Answers to Common Questions
1. Is mathematics required at Franklin and Marshall?

The short answer is "no"--there is no requirement to take mathematics. However, certain majors do require math. Biology and BOS require Calculus I. Chemistry requires Calculus I and II. Physics requires Calculus I, II and III, and Linear Algebra/Differential Equations. Other departments, such as Economics and Geoscience, recommend at least one math course, especially for those students planning on graduate study. Of course, you may take mathematics simply because you like it.

2. Why would I study Math?

Studying mathematics is an exceptional way to prepare for many types of careers. Math majors learn to start with a blank page, consider a few assumptions, and convincingly argue a solution for a focused question. It builds personal confidence and develops problem solving skills. This intellectual discipline, coupled with good writing skills, allows one to be successful at almost any pursuit. But most of all, it is fun!

3. How do I decide which mathematics course is the right one for me?

As part of registering for your first semester, you will fill out a math questionnaire, which will help us guide you to the right course.Those who have taken calculus in high school will also fill out a Calculus Placement Exam. As a general rule, students who have done well in precalculus but have not taken calculus start with Calculus I. Those who did well in high school calculus start with Calculus II (or, in some cases, Calculus III).

4. Can I get credit for AP Calculus?

Yes, if you take the AB test and get a score of 4 or 5, you will get credit for Calculus I and be placed in Calculus II. If you take the BC test and get a score of 4 or 5, you will get credit for Calculus I (only) and be placed in Calculus III.

5. What's the difference between credit and placement?

If you get a high score on the AP test, you can get credit for a math class, which means that instead of needing 32 more classes from Franklin & Marshall, you need 31 more classes. Credit, therefore, is handled through the registrar's office.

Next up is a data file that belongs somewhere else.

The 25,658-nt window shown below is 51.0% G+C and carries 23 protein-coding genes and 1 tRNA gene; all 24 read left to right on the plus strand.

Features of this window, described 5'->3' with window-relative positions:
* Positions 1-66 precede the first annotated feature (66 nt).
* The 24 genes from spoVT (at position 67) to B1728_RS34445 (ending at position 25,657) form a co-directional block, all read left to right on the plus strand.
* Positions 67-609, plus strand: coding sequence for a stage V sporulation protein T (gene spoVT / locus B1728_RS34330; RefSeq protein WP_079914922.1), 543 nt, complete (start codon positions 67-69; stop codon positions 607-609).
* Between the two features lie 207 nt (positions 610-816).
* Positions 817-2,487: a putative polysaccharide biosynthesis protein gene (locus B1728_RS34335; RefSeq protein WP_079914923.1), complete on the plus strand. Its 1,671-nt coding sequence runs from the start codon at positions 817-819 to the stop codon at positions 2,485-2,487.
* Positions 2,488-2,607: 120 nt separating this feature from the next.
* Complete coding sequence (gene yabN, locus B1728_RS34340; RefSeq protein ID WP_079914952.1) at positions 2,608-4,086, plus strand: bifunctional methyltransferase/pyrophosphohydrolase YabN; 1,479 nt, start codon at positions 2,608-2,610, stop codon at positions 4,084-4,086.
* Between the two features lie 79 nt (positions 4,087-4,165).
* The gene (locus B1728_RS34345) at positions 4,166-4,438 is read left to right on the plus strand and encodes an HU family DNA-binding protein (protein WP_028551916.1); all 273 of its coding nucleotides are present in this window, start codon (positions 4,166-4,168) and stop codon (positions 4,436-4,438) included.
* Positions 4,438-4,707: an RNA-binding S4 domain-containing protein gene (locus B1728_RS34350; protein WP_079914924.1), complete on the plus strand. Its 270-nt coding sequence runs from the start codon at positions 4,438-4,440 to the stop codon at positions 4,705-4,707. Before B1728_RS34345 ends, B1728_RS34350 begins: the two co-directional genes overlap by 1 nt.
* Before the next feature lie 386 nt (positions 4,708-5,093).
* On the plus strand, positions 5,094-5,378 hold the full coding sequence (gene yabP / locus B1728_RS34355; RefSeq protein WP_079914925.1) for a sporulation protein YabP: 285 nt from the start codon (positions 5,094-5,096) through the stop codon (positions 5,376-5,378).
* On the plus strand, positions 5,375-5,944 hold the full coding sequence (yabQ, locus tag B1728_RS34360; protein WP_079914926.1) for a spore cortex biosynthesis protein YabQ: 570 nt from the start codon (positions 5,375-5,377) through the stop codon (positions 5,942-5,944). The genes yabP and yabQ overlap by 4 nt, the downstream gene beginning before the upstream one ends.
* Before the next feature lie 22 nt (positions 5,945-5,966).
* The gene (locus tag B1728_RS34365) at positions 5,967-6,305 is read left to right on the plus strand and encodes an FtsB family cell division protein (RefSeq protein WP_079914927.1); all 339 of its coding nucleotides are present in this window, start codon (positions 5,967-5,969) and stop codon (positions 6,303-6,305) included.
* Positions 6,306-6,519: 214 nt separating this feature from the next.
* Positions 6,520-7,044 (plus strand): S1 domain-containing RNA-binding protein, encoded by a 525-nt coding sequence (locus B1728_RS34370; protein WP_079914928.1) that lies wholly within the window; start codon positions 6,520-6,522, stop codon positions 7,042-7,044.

If your placement is in a higher level math class (say Calculus II or Calclulus III), and you successfully complete that course, then you are considered ready to take any course that has a prerequisite of the earlier courses. For example, Thermodynamics (Chemistry 321) has a prerequisite of Calculus II. If you complete Calculus III at F&M, you may take Thermodynamics even if you have not taken Calculus II here. Placement is handled through the Department of Mathematics.

If you get credit for a course (say Calculus I), and you decide to take more mathematics, you will automatically be placed into Calculus II. But if your placement is into Calculus II, and you have not taken the AP test or did not get a high score on it, you will not get credit for Calculus I.

6. What can I do with a math major?

The brief answer is, "Anything you want to do". Here are some details.

About two-thirds of our math majors enter the workforce immediately after graduation; the remainder go to graduate school. The types of jobs secured by recent math majors include the obvious such as teaching and actuarial work, but also include insurance agent, medical secretary, wrestling coach, laboratory technician, paralegal, trading assistant, engineer and computer consultant.

Of those going to graduate school, some study traditional areas of mathematics or statistics, but others pursue degrees in physics, engineering, neuroscience, environmental science, international affairs, and the history of religions. In addition, many of our math majors have gone to medical, dental or law schools.

7. Is there an opportunity for independent study?

Every year, a number of students choose to do an independent study to satisfy one or more of their math major requirements. In some cases, students have received Honors in mathematics for their work and have used the project as a basis for graduate work. Some recent Honors projects include:

  • Algebraic Coding Theory
  • An Introduction to Classical Modular Forms, with a New Proof of the Product Expansion of the Delta Function
  • An Adaptation of the Impossibility Theorem
  • The Characteristic Polynomial of Multi-Rooted Trees
  • Dynamics of Piecewise Continuous Functions
  • Analysis of Quasi-Continuous Functions
  • Closed Geodesics on the Punctured Torus

Other independent study projects include:

  • Connections Between the Complex Quadratic Map and Iterated Function Systems
  • Invariant Measures for Expanding Maps
  • Modern Cryptography and Convolutional Codes Using Group Rings
  • Zeros of the Derivatives of Real Polynomials
  • Financial Mathematics

8. Is there opportunity for student employment?

The Mathematics Departments hires several upper-class students (mostly, but not exclusively, math majors) to serve as teaching assistants. These students hold tutoring sessions--typically 3-hour sessions once or twice a week--for one or more math courses. Usually, the courses served are Preparation for College Math; Calculus I, II and III; Introduction to Higher Math; Linear Algebra/Differential Equations; and Probability and Statistics.

There are occasional opportunities for summer employment, most likely to work on research with one of the department members.